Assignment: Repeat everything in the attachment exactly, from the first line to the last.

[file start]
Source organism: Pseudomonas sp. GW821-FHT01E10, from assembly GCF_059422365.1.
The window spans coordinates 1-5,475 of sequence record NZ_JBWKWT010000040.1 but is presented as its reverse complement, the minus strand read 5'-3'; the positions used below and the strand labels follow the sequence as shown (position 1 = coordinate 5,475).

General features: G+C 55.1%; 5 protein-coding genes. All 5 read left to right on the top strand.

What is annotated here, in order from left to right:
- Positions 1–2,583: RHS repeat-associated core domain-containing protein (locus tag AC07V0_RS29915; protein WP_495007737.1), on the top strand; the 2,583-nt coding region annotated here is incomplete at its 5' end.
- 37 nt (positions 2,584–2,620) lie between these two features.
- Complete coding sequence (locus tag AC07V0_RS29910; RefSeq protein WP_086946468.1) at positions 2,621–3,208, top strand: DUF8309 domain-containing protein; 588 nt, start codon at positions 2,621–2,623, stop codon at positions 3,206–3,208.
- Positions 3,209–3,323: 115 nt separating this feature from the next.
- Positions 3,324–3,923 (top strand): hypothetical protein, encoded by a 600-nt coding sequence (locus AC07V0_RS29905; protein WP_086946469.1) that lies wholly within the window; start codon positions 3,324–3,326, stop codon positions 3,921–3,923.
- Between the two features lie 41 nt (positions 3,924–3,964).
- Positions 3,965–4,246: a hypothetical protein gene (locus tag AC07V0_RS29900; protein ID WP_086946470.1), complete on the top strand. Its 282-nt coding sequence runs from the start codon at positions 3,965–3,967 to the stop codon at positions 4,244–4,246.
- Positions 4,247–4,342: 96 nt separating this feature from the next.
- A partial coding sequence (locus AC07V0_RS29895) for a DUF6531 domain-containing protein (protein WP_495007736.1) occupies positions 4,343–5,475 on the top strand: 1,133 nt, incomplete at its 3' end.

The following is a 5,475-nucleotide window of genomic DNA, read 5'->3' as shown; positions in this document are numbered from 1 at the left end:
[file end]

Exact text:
Source organism: Pseudomonas sp. GW821-FHT01E10, from assembly GCF_059422365.1.
The window spans coordinates 1-5,475 of sequence record NZ_JBWKWT010000040.1 but is presented as its reverse complement, the minus strand read 5'-3'; the positions used below and the strand labels follow the sequence as shown (position 1 = coordinate 5,475).

General features: G+C 55.1%; 5 protein-coding genes. All 5 read left to right on the top strand.

What is annotated here, in order from left to right:
- Positions 1–2,583: RHS repeat-associated core domain-containing protein (locus tag AC07V0_RS29915; protein WP_495007737.1), on the top strand; the 2,583-nt coding region annotated here is incomplete at its 5' end.
- 37 nt (positions 2,584–2,620) lie between these two features.
- Complete coding sequence (locus tag AC07V0_RS29910; RefSeq protein WP_086946468.1) at positions 2,621–3,208, top strand: DUF8309 domain-containing protein; 588 nt, start codon at positions 2,621–2,623, stop codon at positions 3,206–3,208.
- Positions 3,209–3,323: 115 nt separating this feature from the next.
- Positions 3,324–3,923 (top strand): hypothetical protein, encoded by a 600-nt coding sequence (locus AC07V0_RS29905; protein WP_086946469.1) that lies wholly within the window; start codon positions 3,324–3,326, stop codon positions 3,921–3,923.
- Between the two features lie 41 nt (positions 3,924–3,964).
- Positions 3,965–4,246: a hypothetical protein gene (locus tag AC07V0_RS29900; protein ID WP_086946470.1), complete on the top strand. Its 282-nt coding sequence runs from the start codon at positions 3,965–3,967 to the stop codon at positions 4,244–4,246.
- Positions 4,247–4,342: 96 nt separating this feature from the next.
- A partial coding sequence (locus AC07V0_RS29895) for a DUF6531 domain-containing protein (protein WP_495007736.1) occupies positions 4,343–5,475 on the top strand: 1,133 nt, incomplete at its 3' end.

The following is a 5,475-nucleotide window of genomic DNA, read 5'->3' as shown; positions in this document are numbered from 1 at the left end: